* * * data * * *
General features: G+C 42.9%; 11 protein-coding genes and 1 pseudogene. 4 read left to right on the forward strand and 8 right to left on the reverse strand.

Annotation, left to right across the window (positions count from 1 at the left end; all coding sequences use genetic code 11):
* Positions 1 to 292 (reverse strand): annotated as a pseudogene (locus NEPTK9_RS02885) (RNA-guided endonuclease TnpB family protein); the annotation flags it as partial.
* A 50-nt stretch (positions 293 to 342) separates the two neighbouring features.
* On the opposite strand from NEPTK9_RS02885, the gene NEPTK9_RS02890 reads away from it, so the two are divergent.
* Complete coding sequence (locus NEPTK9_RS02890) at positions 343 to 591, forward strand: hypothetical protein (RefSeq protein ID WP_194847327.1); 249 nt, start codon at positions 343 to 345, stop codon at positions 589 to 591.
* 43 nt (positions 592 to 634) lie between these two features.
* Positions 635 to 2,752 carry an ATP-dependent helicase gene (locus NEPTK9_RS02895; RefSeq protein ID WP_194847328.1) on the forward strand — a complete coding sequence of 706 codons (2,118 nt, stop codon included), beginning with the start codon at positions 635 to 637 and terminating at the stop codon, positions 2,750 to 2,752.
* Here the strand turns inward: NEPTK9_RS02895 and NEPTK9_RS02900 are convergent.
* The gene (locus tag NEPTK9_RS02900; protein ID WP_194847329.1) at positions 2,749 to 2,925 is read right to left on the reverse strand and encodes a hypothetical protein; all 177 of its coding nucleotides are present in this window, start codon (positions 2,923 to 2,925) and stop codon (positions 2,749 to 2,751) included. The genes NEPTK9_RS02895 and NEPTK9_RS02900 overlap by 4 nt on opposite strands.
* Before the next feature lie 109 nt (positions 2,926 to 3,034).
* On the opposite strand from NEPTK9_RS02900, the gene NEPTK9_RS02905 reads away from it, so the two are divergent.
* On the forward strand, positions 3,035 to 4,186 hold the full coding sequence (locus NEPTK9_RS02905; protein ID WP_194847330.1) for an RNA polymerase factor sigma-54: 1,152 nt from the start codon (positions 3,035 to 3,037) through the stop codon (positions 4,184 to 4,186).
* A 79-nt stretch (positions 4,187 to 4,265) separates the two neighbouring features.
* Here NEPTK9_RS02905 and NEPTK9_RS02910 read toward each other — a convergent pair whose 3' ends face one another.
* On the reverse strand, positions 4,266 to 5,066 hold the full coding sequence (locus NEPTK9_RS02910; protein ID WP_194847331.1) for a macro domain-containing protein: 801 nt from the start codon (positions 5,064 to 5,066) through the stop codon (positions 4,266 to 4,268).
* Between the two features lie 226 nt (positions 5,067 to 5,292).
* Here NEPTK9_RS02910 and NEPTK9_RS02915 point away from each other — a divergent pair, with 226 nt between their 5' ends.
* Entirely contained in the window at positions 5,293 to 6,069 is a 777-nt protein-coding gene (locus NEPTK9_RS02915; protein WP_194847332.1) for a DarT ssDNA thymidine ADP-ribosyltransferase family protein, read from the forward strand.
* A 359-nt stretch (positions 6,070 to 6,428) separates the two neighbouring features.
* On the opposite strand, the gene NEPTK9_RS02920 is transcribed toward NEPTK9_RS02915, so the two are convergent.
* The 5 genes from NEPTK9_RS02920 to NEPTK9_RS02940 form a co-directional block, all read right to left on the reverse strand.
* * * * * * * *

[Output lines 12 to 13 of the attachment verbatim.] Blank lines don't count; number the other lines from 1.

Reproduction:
* On the opposite strand from NEPTK9_RS02900, the gene NEPTK9_RS02905 reads away from it, so the two are divergent.
* On the forward strand, positions 3,035 to 4,186 hold the full coding sequence (locus NEPTK9_RS02905; protein ID WP_194847330.1) for an RNA polymerase factor sigma-54: 1,152 nt from the start codon (positions 3,035 to 3,037) through the stop codon (positions 4,184 to 4,186).